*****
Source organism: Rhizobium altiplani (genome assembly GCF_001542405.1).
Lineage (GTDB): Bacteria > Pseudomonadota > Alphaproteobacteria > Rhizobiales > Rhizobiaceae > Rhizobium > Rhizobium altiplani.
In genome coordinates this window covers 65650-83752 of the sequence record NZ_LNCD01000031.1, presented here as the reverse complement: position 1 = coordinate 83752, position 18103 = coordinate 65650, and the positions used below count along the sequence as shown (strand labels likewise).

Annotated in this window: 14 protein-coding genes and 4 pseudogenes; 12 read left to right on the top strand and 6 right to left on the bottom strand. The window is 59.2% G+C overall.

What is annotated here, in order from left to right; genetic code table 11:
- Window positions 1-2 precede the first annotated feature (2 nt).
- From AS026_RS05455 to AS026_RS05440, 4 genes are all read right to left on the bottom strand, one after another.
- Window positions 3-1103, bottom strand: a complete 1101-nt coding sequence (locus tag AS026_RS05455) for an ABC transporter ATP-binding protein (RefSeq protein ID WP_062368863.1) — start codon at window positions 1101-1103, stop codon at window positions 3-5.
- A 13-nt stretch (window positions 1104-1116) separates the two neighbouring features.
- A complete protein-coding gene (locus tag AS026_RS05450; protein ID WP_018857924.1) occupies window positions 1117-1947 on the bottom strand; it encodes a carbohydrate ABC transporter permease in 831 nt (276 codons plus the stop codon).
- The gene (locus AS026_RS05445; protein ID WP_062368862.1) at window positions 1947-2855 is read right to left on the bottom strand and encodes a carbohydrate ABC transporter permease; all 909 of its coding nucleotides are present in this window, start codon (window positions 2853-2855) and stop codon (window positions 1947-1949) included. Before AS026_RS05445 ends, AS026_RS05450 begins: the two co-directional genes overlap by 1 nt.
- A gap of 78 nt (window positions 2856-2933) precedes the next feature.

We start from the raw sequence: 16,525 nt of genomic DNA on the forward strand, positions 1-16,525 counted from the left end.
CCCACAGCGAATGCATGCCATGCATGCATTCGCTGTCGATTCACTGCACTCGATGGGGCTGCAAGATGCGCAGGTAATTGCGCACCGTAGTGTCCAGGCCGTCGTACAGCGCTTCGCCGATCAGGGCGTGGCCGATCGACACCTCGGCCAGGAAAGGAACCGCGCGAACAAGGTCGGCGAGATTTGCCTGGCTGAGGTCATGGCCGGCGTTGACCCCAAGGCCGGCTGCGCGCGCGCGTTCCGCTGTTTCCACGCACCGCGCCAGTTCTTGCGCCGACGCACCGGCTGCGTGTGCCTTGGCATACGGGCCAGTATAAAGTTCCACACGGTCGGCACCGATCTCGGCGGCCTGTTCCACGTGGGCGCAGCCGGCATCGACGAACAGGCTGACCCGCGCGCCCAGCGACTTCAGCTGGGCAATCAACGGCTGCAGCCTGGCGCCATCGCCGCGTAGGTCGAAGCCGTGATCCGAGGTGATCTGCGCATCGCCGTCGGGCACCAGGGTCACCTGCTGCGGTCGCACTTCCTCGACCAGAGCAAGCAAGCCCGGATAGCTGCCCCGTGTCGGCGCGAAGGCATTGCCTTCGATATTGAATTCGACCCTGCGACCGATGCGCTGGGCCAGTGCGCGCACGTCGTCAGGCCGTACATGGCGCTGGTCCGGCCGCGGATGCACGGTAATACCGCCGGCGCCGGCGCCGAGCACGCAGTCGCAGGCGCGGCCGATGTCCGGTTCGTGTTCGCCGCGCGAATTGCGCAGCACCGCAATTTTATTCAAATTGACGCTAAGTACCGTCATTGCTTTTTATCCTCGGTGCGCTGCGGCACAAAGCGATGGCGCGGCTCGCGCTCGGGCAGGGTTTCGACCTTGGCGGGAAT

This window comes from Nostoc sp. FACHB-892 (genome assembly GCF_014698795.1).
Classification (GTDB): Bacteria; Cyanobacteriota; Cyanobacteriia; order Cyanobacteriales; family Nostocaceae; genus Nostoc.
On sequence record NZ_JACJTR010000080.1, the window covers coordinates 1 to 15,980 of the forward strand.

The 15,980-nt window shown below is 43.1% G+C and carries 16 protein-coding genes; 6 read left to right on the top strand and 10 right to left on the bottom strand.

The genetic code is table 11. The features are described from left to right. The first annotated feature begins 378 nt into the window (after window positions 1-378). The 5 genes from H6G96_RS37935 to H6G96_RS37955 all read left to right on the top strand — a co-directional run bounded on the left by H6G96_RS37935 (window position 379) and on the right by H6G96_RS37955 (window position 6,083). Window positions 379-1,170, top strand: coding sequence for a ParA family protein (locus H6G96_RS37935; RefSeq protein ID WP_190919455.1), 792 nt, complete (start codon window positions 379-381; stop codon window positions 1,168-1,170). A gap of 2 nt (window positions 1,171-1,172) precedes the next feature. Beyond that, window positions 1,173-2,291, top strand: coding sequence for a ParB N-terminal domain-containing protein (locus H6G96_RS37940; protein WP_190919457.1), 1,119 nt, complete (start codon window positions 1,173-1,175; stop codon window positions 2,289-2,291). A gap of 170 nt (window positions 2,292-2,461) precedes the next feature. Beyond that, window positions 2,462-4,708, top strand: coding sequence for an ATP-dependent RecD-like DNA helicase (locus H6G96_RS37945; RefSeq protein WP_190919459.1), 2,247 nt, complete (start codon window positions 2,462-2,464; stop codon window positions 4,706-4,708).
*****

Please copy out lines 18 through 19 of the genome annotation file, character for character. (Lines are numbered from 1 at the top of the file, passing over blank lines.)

The 15,980-nt window shown below is 43.1% G+C and carries 16 protein-coding genes; 6 read left to right on the top strand and 10 right to left on the bottom strand.

The genetic code is table 11. The features are described from left to right. The first annotated feature begins 378 nt into the window (after window positions 1-378). The 5 genes from H6G96_RS37935 to H6G96_RS37955 all read left to right on the top strand — a co-directional run bounded on the left by H6G96_RS37935 (window position 379) and on the right by H6G96_RS37955 (window position 6,083). Window positions 379-1,170, top strand: coding sequence for a ParA family protein (locus H6G96_RS37935; RefSeq protein ID WP_190919455.1), 792 nt, complete (start codon window positions 379-381; stop codon window positions 1,168-1,170). A gap of 2 nt (window positions 1,171-1,172) precedes the next feature. Beyond that, window positions 1,173-2,291, top strand: coding sequence for a ParB N-terminal domain-containing protein (locus H6G96_RS37940; protein WP_190919457.1), 1,119 nt, complete (start codon window positions 1,173-1,175; stop codon window positions 2,289-2,291). A gap of 170 nt (window positions 2,292-2,461) precedes the next feature. Beyond that, window positions 2,462-4,708, top strand: coding sequence for an ATP-dependent RecD-like DNA helicase (locus H6G96_RS37945; RefSeq protein WP_190919459.1), 2,247 nt, complete (start codon window positions 2,462-2,464; stop codon window positions 4,706-4,708).